The most depressing news concerns the split between the Palestinians themselves. This split is a disaster for them, and, I believe, also for Israel and the world at large. That’s why I dare to comment on a matter that seemingly does not concern us Israelis. It does.
It is easy to blame Israel. Easy and also justified. In their struggle against the national aspirations of the Palestinians, successive Israeli governments have applied the old Roman maxim divide et impera, divide and rule.
Since the Oslo agreement, the central component of this policy has been the physical separation between the West Bank and the Gaza Strip.
Article IV of the Oslo Agreement of September 1993 says: “The two sides view the West Bank and the Gaza Strip as a single territorial unit, whose integrity will be preserved”.
Article X of Annex 1 of the Interim Agreement of September 1995 says: “There shall be a safe passage connecting the West Bank with the Gaza Strip for movement of persons, vehicles and goods…Israel will ensure safe passage for persons and transportation during daylight hours…in any event not less than 10 hours a day.”
In practice, the safe passage was never opened. Among all the blatant violations of the Oslo agreements, this was the most severe. Its consequences have been disastrous for both sides.
True, there was a lot of talking about the passage. Ehud Barak once fantasized about constructing a giant bridge between the West Bank and the Strip, after seeing such a 40 km long bridge somewhere abroad. Others spoke about a tunnel underneath Israeli territory. Yet others proposed an extraterritorial highway or railway. None of these ideas was ever implemented. On the contrary, while before Oslo there had been free movement for all, including the inhabitants of the occupied territories, after Oslo this freedom was abolished.
THE PRETEXT was – as always – security: convoys of murderers and terrorists would pack the safe passage, trucks loaded with Palestinian rockets would drive to and fro. But the consequences disclose the true aim: what remained of Palestine was cut into two disconnected parts.
One cannot rule a territory without physical contact with it. That was proven in Pakistan, which was founded as a state with two disconnected parts separated by Indian territory. Soon enough, war between the two broke out and the Eastern part became the independent state of Bangladesh.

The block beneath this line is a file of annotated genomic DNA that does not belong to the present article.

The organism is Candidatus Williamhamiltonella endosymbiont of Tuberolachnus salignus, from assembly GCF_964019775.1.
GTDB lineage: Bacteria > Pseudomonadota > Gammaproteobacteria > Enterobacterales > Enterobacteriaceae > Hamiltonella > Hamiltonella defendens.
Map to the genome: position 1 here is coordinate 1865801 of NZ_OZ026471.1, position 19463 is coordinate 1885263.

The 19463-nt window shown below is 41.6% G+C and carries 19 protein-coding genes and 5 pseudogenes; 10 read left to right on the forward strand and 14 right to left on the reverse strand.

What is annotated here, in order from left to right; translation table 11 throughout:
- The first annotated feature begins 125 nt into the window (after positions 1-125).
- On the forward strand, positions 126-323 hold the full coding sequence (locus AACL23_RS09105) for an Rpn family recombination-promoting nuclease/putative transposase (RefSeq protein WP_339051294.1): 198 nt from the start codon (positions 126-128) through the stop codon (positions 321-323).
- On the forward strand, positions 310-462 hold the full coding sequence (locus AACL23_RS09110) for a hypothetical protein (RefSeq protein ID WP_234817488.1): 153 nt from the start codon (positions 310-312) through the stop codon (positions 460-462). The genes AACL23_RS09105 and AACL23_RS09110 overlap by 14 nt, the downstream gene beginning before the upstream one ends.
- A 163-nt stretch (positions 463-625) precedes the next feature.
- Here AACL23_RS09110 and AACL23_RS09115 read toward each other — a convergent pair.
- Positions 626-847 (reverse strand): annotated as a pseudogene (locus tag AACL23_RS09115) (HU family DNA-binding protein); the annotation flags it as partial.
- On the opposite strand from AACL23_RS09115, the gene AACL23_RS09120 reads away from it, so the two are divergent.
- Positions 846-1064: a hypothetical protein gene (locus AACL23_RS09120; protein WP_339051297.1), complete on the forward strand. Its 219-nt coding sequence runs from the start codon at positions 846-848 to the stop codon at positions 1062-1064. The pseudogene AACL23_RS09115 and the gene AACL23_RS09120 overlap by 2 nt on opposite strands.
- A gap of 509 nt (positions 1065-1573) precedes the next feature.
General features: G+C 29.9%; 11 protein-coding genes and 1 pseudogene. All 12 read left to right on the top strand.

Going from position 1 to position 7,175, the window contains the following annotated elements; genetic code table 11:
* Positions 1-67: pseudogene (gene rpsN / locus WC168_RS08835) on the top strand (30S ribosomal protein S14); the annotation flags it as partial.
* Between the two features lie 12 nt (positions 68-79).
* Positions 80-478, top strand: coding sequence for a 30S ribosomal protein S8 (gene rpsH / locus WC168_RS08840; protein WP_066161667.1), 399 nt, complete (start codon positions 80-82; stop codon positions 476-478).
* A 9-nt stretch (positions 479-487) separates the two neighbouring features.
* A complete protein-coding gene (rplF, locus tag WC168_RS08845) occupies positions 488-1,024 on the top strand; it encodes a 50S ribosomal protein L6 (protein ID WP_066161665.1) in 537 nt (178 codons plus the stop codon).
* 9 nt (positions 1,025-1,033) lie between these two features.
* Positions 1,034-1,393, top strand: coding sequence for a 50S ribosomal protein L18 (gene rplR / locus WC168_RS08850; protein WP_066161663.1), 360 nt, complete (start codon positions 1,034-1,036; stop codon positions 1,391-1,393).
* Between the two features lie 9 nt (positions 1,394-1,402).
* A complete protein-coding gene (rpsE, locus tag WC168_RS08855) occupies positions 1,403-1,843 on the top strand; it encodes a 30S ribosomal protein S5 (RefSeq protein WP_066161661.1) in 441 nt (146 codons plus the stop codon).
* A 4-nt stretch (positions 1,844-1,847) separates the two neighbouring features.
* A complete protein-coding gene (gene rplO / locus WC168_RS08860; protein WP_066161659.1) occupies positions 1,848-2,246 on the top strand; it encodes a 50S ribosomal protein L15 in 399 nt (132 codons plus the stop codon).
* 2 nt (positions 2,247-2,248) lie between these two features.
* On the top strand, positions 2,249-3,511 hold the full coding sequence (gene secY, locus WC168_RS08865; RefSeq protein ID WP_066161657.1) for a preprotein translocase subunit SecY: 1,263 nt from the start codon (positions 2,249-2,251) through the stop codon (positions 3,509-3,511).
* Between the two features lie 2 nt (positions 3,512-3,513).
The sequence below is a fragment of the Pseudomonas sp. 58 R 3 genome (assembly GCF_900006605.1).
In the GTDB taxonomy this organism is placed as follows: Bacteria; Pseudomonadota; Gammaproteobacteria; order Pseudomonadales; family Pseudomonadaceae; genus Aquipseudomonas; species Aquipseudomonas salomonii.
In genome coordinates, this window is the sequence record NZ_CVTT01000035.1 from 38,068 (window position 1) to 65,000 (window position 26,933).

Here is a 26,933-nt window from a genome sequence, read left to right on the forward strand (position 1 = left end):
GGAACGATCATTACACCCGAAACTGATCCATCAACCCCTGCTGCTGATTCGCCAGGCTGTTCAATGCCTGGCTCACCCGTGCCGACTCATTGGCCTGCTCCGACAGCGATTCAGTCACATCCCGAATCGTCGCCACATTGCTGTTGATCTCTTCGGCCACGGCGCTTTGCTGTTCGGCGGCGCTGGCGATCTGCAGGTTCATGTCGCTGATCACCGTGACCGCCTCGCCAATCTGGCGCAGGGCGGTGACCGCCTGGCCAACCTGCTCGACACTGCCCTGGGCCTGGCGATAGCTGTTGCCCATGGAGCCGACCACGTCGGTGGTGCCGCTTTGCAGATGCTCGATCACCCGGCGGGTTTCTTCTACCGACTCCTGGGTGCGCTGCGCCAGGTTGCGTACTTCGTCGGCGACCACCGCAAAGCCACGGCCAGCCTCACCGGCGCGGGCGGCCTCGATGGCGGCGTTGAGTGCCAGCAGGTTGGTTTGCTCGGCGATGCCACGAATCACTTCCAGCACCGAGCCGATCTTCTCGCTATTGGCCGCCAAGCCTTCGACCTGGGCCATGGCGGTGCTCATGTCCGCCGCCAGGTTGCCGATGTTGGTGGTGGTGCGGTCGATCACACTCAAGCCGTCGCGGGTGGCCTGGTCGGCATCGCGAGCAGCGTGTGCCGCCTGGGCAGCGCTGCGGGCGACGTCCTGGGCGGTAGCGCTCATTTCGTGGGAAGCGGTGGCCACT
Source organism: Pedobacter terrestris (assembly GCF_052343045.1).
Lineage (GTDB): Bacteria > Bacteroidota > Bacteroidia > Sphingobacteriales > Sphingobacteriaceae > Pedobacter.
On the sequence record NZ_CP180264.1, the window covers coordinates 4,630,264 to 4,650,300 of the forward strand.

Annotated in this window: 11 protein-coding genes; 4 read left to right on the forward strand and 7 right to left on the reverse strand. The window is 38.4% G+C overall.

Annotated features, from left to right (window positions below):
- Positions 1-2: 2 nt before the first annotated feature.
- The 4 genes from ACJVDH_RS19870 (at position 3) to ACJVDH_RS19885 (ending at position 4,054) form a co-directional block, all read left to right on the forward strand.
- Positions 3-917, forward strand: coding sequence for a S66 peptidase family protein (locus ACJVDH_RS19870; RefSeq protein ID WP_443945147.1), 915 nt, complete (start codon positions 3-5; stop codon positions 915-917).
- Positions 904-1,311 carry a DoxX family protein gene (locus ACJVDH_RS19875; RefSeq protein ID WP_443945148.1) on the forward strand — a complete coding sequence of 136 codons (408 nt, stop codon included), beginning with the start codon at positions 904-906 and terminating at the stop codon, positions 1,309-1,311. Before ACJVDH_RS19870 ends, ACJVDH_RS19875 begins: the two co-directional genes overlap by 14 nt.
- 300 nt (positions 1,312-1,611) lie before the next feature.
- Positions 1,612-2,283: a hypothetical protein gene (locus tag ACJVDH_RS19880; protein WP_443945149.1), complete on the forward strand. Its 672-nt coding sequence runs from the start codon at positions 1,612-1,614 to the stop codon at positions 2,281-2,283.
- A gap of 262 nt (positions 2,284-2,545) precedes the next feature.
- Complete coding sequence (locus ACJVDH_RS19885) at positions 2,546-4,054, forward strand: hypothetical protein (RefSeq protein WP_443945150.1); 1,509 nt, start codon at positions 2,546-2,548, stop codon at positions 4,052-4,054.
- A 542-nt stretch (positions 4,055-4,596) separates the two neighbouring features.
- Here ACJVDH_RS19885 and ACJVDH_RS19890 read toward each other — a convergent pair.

According to the latest Palestinian statistics, which seem reliable, there are now 2.42 million Palestinians living in the West Bank and 1.46 million in the Gaza Strip (in addition to 379 thousand in East Jerusalem). From Yasser Arafat I once heard that more than half of the Palestinian Authority’s resources were being devoted to the Gaza Strip, in spite of the fact that the Strip amounted to only 6% (one sixteenth) of the Palestinian territories.
Now there exist in practice two Palestinian entities: the West Bank, whose actual capital is now Ramallah, and the Gaza Strip, with its capital Gaza city. From the political, economic and ideological points of view, the distance between them is growing.
And from the point of view of the Israeli occupation policy, that is a great victory.
THE ISRAELI government conducts different strategies against the two Palestinian entities.
Against Gaza, the policy is simple and brutal: to overthrow the Hamas government by turning the life of those 1,460,000 men and woman, old people and children, into hell. They are allowed to bring in only the most basic foodstuffs. There was an international outcry when Senator John Kerry discovered the import of noodles is prohibited, because pasta is apparently a luxury. “We shall not give them chocolate when Gilad Shalit is not getting chocolate,” an army officer declared this week. It would be interesting to know how much chocolate the 11 thousand Palestinian prisoners in Israeli jails are getting.
AGAINST THE Palestinian Authority in the West Bank, the occupation authorities employ a different, but no less destructive, strategy. They make every effort to present it as a kind of Palestinian Vichy regime, in order to prevent the healing of the Palestinian rift.